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Publication numberUS8078925 B1
Publication typeGrant
Application numberUS 12/778,041
Publication dateDec 13, 2011
Filing dateMay 11, 2010
Priority dateJan 7, 2005
Also published asUS7457998, US7743298
Publication number12778041, 778041, US 8078925 B1, US 8078925B1, US-B1-8078925, US8078925 B1, US8078925B1
InventorsSandeep Bhatia, Oriol Roig
Original AssigneeCadence Design Systems, Inc.
Export CitationBiBTeX, EndNote, RefMan
External Links: USPTO, USPTO Assignment, Espacenet
Apparatus for scan testing of integrated circuits with scan registers
US 8078925 B1
Abstract
In one embodiment of the invention, an apparatus for scan testing an integrated circuit is provided. The apparatus includes a combinational logic network; and a device for reducing gate switching in the combinational logic network to reduce power consumption during a scan test on the combinational logic network. The device for reducing gate switching in the combinational logic network includes a device for periodically isolating scan data from the combination logic network; and a device for periodically holding functional data coupled into the combinational network substantially steady. In one embodiment of the invention, the device for reducing gate switching in the combinational logic network is a plurality of serially coupled scan registers each having a pair of opposed controlled outputs with one controlled output providing scan output data and another controlled output providing functional data to the combinational logic network.
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Claims(12)
1. An apparatus comprising:
a combinational logic network; and
means for reducing gate switching in the combinational logic network to reduce power dissipation during a scan test on the combinational logic network while shifting scan data, the means for reducing gate switching in the combinational logic network including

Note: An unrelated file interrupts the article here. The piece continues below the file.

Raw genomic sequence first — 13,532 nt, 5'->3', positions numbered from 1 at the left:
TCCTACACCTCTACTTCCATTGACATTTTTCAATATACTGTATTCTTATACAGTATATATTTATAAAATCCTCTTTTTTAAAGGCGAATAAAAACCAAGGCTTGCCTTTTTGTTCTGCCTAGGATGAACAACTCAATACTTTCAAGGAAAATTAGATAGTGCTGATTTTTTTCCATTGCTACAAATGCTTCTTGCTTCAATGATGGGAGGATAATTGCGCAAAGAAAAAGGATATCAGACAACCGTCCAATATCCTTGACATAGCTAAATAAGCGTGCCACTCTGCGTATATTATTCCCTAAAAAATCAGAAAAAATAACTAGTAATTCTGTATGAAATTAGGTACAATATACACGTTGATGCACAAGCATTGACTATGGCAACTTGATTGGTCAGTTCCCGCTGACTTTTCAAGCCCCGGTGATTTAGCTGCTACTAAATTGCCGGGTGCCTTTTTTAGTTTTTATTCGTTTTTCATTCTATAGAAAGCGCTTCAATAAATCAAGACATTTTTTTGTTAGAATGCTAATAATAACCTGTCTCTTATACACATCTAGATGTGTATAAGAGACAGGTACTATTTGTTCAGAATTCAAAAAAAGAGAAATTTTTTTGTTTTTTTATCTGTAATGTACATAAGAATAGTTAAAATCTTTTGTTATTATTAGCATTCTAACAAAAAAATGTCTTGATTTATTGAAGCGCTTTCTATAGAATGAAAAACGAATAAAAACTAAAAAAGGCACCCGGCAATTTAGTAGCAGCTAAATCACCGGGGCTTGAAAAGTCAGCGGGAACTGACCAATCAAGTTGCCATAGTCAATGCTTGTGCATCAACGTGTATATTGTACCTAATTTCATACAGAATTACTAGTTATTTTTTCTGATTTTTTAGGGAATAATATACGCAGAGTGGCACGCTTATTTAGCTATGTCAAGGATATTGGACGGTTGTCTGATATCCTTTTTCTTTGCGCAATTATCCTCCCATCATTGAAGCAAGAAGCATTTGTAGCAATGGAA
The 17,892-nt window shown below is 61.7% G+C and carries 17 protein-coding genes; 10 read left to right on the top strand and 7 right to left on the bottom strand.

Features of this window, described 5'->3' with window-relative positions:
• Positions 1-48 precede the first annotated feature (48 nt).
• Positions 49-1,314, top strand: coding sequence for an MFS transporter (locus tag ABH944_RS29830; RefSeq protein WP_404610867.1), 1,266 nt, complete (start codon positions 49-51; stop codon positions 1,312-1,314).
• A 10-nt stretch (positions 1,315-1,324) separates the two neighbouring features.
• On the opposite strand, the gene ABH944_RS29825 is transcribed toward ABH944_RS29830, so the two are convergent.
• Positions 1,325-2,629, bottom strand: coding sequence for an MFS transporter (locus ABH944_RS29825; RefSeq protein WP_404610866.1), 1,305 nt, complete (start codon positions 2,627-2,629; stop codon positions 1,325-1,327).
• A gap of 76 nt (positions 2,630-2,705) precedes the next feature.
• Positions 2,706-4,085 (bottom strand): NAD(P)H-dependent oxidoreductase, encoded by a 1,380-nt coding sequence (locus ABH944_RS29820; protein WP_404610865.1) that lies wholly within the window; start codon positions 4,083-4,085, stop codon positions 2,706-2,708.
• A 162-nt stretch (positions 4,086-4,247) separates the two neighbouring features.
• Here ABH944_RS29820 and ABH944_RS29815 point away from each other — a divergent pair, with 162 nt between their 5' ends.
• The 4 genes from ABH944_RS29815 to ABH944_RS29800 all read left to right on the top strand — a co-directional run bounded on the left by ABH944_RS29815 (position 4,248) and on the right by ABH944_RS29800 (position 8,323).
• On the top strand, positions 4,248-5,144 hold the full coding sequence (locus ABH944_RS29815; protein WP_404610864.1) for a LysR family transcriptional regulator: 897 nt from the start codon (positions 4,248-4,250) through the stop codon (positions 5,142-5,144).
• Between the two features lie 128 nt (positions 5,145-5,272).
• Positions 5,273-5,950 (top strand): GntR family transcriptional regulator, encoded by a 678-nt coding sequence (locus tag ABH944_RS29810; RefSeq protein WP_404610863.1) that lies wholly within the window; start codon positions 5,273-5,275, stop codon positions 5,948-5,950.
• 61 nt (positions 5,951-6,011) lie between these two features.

a means for periodically isolating scan data from the combination logic network; and
a means for periodically holding functional data coupled into the combinational logic network substantially steady.
2. The apparatus of claim 1, wherein
the means for reducing gate switching in the combinational logic network is a plurality of scan registers each having a pair of opposed controlled outputs with one controlled output providing scan output data and another controlled output providing functional data to the combinational logic network, the plurality of scan registers serially coupled together to form a scan chain coupled to the combinational logic network.
3. The apparatus of claim 2, wherein
each of the scan registers includes
a multiplexer having a first input to receive scan data, a second input to receive functional data, an output, and a control input to receive a scan enable signal to selectively pass either the scan data or the functional data onto the output in response to the scan enable signal;
a master latch having a data input coupled to the output of the multiplexer to store data, a control input coupled to a clock signal to clock data into the master latch, and a data output;
a scan latch having a data input coupled to the data output of the master latch, a scan data output as the one controlled output, and a first control input coupled to the scan enable signal to receive and to store data from the master latch in response to the scan enable signal indicating a scan mode; and
a functional latch having a data input coupled to the data output of the master latch, a functional data output as the another controlled output, and a first control input coupled to the scan enable signal to receive and to store the data from the master latch in response to the scan enable signal indicating a functional mode.
4. The apparatus of claim 3, wherein
the combination logic network comprises a plurality of combinational logic circuits coupled together.
5. The apparatus of claim 2, wherein
the combination logic network comprises a plurality of combinational logic circuits coupled together.
6. The apparatus of claim 1, wherein
the means for reducing gate switching is a scan register having a pair of opposed controlled outputs with one output providing functional data to the combinational logic network and another output providing scan output data, and
the means for periodically isolating scan data from the combination logic network includes a scan latch of the scan register; and
the means for periodically holding functional data to the combinational logic network substantially steady is a functional latch of the scan register.
7. The apparatus of claim 6, wherein
the combination logic network comprises a plurality of combinational logic circuits coupled together.
8. The apparatus of claim 1, wherein
the means for reducing gate switching further includes
means for selecting between functional data and scan data.